Agreed. If having a woman choose a potential partner amounts to a denial of agency, we might as well go back to arranged marriage.

Unfortunately, most discourse on the internet (especially on tumblr) seems incapable of handling more than one idea at a time, or seeing in colours other than black and white (and occasionally, red).
YES!!!!

So to me Nat felt a lot like Buffy--she wants a normal life--or what she thinks is a normal life--primarily because it is something that has always been explicitly denied her--specifically through the Red Room, perhaps more generally at SHIELD (I think clint's mention of setting up his house/family off the books when joining SHIELD is telling not just for the work he's been doing but for SHIELD as an environment of itself--Clint knew that if there were records then sooner or later it would be an issue, and he had a plan for that). Because Bruce so transparently wants a normal life, she's more interested in it, I think.

I am also fascinated all over again by Nat's relationship with Clint. In Avengers it was obvious they had some form of intimate relationship, emotional and/or physical (I especially enjoyed Cap's surprise when he goes to Nat's quarters and Clint steps out of the bathroom). A lot of folks made a big deal about her arrow necklace in TWS. And now we find that Clint has this whole family--a wife, a house he's been working on, several kids, and that Nat is "Auntie Nat." Me being me, my headcanon is that Nat has always had a thing for Clint, and that her trying to set up Steve in TWS and get him to "move on" is her projecting. Also, I now really want to write Laura/Clint/Nat and various permutations thereof because I find everything about them interesting.
Thank you so much for this meta! I thought a lot of the Bruce/Nat stuff was clumsily handled, but the people declaring that Natasha is reduced to a love interest (or, as one person put it, a 'sexual chewtoy'- GROSS) can take a hike. Bruce/Nat didn't work for me as a romance, but as an arc for Natasha I liked it. She wants something new, she tries it, it doesn't work out for her, she moves on. I don't think she ever thought Bruce was the love of her life, she just wanted to try having a relationship on her terms. Her agency hasn't been compromised, nor her sense of self. I don't think her portrayal was perfect (I don't think that of any of her appearances so far, including Cap 2), but it worked. I could've done without the occasional cheesy dialogue, but Natasha certainly wasn't the only character to have that problem.

I've seen many posts now claiming that Natasha was ready to run off with Bruce in the middle of battle, and that she was pining for Bruce at the end. Uh, did people miss her pushing Bruce off a cliff??? Or CO-LEADING THE FUCKING AVENGERS at the end? I'm also frustrated with other people saying that Natasha was left 'forever alone' at the end, and 'was the only one not to take an independent path.' For fuck's sake, she can't win.

Edit: I also think Natasha knew perfectly well that by pushing Bruce off the cliff, she was sacrificing the potential relationship and probably the friendship as well. She pushed him because she's a pragmatist to the end, and doing the morally questionable thing for the greater good is what she does- she makes the calls that someone like Steve won't. She puts her own feelings and desires aside without a second thought because she's a fucking hero, and I hate the way fandom has been diminishing that. When Bruce runs away in the Quinjet of Manpain, she's sad, but respects that he's made his choice, and she's made hers.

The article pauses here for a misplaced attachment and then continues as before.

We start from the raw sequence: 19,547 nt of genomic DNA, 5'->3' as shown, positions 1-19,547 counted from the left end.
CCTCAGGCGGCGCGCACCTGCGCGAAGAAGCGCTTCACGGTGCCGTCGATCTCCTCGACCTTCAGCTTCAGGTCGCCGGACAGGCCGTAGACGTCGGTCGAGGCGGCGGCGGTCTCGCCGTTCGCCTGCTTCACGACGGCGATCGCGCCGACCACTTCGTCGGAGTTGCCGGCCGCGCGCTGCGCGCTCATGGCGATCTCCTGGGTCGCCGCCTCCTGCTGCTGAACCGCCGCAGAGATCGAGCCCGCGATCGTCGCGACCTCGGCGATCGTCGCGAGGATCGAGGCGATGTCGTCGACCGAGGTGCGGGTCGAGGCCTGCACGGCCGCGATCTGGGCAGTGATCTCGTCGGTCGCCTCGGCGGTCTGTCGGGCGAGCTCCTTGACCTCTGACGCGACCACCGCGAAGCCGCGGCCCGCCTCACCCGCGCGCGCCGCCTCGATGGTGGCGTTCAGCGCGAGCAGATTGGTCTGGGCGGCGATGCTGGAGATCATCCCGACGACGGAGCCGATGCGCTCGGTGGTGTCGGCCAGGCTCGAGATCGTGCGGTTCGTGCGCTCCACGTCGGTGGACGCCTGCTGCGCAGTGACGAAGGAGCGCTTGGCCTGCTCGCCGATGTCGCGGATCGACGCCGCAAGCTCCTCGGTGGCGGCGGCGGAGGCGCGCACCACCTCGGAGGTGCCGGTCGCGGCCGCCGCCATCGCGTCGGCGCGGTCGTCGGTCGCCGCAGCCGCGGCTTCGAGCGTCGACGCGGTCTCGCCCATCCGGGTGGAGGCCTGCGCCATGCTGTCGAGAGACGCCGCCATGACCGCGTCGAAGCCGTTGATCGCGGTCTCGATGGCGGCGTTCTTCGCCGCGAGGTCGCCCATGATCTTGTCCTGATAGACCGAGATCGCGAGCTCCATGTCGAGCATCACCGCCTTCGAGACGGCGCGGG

Edited at 2015-05-02 10:28 pm (UTC)
If I could change anything about how fandom reacts to female characters, I'd want people to stop automatically saying that a woman who wants a relationship is "reduced" to being a love interest.

So much YES - I agree with you so much there!!!
What a wonderful post. I agree completely, and these issues have made me deeply frustrated with fandom. The view of Natasha has been so reductive when she continues to show so much agency and be a complex character.
My God, someone talking sense!

Yes to Natasha not being 'reduced'. Yes to Bruce being her choice (even if it's awkwardly handled). Yes to her dealing with rejection.

I'm not in Clintasha fandom, so anything I said on this matter was never going to be given any traction, but you nailed it absolutely. Thanks for that.
Still not sure whether I want to see this in cinema or not. Action scenes look better on the big screen, but reviews have not enticed me at all and my money has many other places to go this month... hm.

I really enjoyed this meta, thank you for posting it!
I'm here thanks to a link from azewewish.

Natasha is the only female in the principal Avengers cast. Because of that, she has to represent everything everyone wants from their empowered lady character -- and since different people find different things empowering, that's an impossible burden. An ideal film would contain many different women whose life and relationships are explored, thus representing the multitude of ways women in the real world choose to live their lives.

And this right here is one of the many reasons I miss Firefly. Joss knew then that the only way to truly show "The Empowered Woman" was to show several, each one strong, smart, brave, and flawed in her own unique way.

Thanks for this meta. It helped me understand Natasha's choices a bit more, especially why she didn't escape the cell. I don't know what people want from her romantically, though - does she have to remain alone and celibate, or have a boyfriend who's not an Avenger (some out-of-the-blue, totally original character, imagine how Tumblr would react to that)? You're right, there's nothing she can do that won't breach someone's personal definition of a "proper" feminist icon.